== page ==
Go Local, Make A Difference, Regain Sanity, Repeat

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Let’s face it: we’re all frustrated and depressed.

It’s okay! It’s to be expected. I remember before the election, the narrative I carried in my head was that we were going to eke out a victory at the last minute, people would slowly come to realize how right we were, and the country would be saved with a flourish and bow, leaving the Constitution as a shining testament to a unique event in history – the survival of the Fourth Turning.

Well, it looks like things are going to happen a little differently.

Now, as a twenty year old Constitutionalist, I’m more likely to scoff at the question “what do you want to do for a career?” and answer something along the lines of “whatever doesn’t put me in an internment camp.” As you can expect, most people are put off by such an answer, and truthfully, I’ve reached the same levels of darkness and despair that most of you have. The thing we must realize, however, is that nothing good is going to happen if we despair. We can be snarky and up in people’s faces when they disagree with us, and despondent around our peers, but it doesn’t change the fact that nothing is getting done.

So c’mon! Buck up, buttercup, because I have a jazzy solution just for you.

Go local.

Sure, it’s an overly repeated sentiment hearkening to the “buy American” trend (which is absolutely valid and we should still embrace it), but I have a lot of faith that a local approach can work. Americans today of all creeds and beliefs have one thing in common: we crave freedom and control over our own lives. More and more of that is being taken away.

Our politicians seem less concerned with representing the people and more concerned with being leaders. Legislators seem more concerned with fixing the human condition through regulation than allowing the goodness of humanity to naturally emerge through the bad. You’ve probably thought at one point, “I don’t understand! My neighbors and my community are nothing like these people. Why do they get to represent us as Americans?” You’ve probably also thought, “what can I even do anymore?”

The solution lies within our spheres of influence. It’s absolutely true; as individuals, our spheres of influence don’t stretch out to affect the national arena in any substantial way, shape, or form. We’re doomed to watch as things unfold, with only a handful of snarky Twitter hashtag games and massively shared Facebook image posts to make us feel like we’re changing something.  That’s why we feel so discouraged; it feels like there’s nothing we can do.

We need to change where we’re focusing. After the election, opportunities sprung themselves on me quite quickly. I was approached not even a week after Obama’s victory by a friend and political colleague of mine, with a plan to run for leadership positions within my county’s Republican Party. A group of us got together, and by the end of November, we were elected. From that point, we’ve been focusing on changing the public perception of the Republican Party, approaching new marketing and promotional tactics, and becoming more involved with our local community. We’re finding ourselves reminded that ideas are much better shared face to face, on a personal level with personal connections. It’s especially true that, when policy decisions take place at the local level, more people end up happy.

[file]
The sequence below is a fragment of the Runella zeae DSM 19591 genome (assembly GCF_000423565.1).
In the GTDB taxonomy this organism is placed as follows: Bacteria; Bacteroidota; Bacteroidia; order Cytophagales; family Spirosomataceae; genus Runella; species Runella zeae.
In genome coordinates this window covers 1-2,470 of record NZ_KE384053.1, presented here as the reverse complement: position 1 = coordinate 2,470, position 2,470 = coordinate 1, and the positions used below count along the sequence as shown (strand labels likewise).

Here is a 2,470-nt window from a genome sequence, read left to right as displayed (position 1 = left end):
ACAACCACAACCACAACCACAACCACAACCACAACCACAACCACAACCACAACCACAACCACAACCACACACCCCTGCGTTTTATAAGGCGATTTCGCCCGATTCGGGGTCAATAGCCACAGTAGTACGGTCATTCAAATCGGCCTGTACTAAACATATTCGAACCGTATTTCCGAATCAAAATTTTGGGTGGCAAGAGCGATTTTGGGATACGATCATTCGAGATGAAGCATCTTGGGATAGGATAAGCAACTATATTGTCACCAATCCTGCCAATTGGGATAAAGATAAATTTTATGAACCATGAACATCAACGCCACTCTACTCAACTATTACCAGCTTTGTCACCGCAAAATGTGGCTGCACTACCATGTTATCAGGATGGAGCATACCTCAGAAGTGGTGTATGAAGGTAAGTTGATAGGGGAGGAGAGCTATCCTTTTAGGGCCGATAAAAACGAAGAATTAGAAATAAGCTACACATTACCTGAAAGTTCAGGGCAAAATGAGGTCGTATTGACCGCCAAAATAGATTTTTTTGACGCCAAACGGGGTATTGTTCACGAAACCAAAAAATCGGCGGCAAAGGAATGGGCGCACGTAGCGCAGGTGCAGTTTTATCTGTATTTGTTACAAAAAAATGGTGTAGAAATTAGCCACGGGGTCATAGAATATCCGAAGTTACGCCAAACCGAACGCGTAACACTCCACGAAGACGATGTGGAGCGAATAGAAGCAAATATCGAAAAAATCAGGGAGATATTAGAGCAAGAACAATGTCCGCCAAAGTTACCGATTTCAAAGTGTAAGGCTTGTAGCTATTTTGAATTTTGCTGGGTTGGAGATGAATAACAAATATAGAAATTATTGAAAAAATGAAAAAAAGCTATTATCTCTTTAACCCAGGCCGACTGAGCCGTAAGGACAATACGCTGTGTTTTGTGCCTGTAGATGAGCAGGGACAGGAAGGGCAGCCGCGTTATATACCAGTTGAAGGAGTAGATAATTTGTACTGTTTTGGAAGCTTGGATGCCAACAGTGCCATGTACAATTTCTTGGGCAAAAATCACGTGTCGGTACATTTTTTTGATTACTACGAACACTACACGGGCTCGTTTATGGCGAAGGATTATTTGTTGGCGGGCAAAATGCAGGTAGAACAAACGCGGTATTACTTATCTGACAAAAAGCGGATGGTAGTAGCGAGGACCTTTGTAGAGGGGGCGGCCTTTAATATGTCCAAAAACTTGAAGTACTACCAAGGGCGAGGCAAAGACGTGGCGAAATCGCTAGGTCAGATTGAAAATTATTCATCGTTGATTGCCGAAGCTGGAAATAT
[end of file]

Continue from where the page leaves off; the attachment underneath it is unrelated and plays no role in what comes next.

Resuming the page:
Pictured: Happy People
Pictured: Happy People

My liberal, conservative, and politically apathetic friends and acquaintances are all pleasantly surprised by what we are working to do.

There are so many opportunities for the individual to enrich his or her community. A position on the local school board, membership in a political party as a Precinct Committee Person, or even volunteering for a positive, driven organization; the sky is the limit as to how much good we can do for our communities. Don’t be afraid to get out there and make a difference, and don’t be ashamed of being a Republican and a Constitutionalist. There’s really nothing to be ashamed of. People will see through the media representation of Republicans the moment they meet you and see that you’re actually a friendly, thoughtful person. Keep in mind, though, there’s also nothing to preach about, nor is there a need to. Our approach is to go out into the community, get to know people, and provide help and service to those in need – not to convert people.

Trying to convert somebody says to them “I think you’re a moron, and I’m here to help you be less of a moron.”

Needless to say, not a good approach.

We may not be able to make a difference on a national level, but we can make a huge difference in our cities, our counties, and our states. If everyone around the country does the same, together we might just be able to create a stronger America from the ground up. That’s grassroots, free market, community organizing at its finest.


“Never doubt that a small group of thoughtful, committed people can change the world. Indeed, it is the only thing that ever has.”

– Margaret Mead

God bless, go local, and keep the faith.



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